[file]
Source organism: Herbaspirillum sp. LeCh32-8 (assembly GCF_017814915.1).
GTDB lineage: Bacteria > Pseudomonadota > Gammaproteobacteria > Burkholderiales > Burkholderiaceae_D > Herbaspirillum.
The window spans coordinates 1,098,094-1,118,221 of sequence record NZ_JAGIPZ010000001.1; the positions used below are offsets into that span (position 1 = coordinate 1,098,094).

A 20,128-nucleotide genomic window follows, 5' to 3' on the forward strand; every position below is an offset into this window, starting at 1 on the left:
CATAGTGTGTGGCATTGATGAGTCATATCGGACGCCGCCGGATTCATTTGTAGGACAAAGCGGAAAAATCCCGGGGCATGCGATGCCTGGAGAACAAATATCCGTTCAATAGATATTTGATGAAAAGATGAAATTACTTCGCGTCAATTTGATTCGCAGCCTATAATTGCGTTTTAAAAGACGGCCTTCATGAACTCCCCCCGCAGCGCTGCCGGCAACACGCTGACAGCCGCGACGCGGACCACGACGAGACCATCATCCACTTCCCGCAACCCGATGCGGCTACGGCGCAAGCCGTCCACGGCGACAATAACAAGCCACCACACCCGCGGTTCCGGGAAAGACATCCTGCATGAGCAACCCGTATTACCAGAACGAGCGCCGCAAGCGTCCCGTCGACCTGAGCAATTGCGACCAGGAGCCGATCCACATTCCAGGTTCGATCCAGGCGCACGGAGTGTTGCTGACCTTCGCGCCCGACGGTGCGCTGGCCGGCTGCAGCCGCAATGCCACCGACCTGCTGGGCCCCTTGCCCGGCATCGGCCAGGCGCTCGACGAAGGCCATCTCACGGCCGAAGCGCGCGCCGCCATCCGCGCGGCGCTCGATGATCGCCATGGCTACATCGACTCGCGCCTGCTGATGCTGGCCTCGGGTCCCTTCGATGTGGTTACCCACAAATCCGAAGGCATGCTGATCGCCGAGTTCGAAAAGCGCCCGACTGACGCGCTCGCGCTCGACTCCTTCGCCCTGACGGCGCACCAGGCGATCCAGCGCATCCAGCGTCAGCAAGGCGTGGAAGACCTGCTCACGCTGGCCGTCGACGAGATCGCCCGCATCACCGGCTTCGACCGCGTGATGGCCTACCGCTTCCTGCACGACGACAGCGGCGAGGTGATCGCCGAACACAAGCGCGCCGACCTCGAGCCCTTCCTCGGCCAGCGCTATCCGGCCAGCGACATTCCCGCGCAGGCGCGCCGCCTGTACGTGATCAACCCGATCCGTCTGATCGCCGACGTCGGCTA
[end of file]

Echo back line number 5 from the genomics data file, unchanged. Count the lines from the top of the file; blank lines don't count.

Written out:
CATAGTGTGTGGCATTGATGAGTCATATCGGACGCCGCCGGATTCATTTGTAGGACAAAGCGGAAAAATCCCGGGGCATGCGATGCCTGGAGAACAAATATCCGTTCAATAGATATTTGATGAAAAGATGAAATTACTTCGCGTCAATTTGATTCGCAGCCTATAATTGCGTTTTAAAAGACGGCCTTCATGAACTCCCCCCGCAGCGCTGCCGGCAACACGCTGACAGCCGCGACGCGGACCACGACGAGACCATCATCCACTTCCCGCAACCCGATGCGGCTACGGCGCAAGCCGTCCACGGCGACAATAACAAGCCACCACACCCGCGGTTCCGGGAAAGACATCCTGCATGAGCAACCCGTATTACCAGAACGAGCGCCGCAAGCGTCCCGTCGACCTGAGCAATTGCGACCAGGAGCCGATCCACATTCCAGGTTCGATCCAGGCGCACGGAGTGTTGCTGACCTTCGCGCCCGACGGTGCGCTGGCCGGCTGCAGCCGCAATGCCACCGACCTGCTGGGCCCCTTGCCCGGCATCGGCCAGGCGCTCGACGAAGGCCATCTCACGGCCGAAGCGCGCGCCGCCATCCGCGCGGCGCTCGATGATCGCCATGGCTACATCGACTCGCGCCTGCTGATGCTGGCCTCGGGTCCCTTCGATGTGGTTACCCACAAATCCGAAGGCATGCTGATCGCCGAGTTCGAAAAGCGCCCGACTGACGCGCTCGCGCTCGACTCCTTCGCCCTGACGGCGCACCAGGCGATCCAGCGCATCCAGCGTCAGCAAGGCGTGGAAGACCTGCTCACGCTGGCCGTCGACGAGATCGCCCGCATCACCGGCTTCGACCGCGTGATGGCCTACCGCTTCCTGCACGACGACAGCGGCGAGGTGATCGCCGAACACAAGCGCGCCGACCTCGAGCCCTTCCTCGGCCAGCGCTATCCGGCCAGCGACATTCCCGCGCAGGCGCGCCGCCTGTACGTGATCAACCCGATCCGTCTGATCGCCGACGTCGGCTA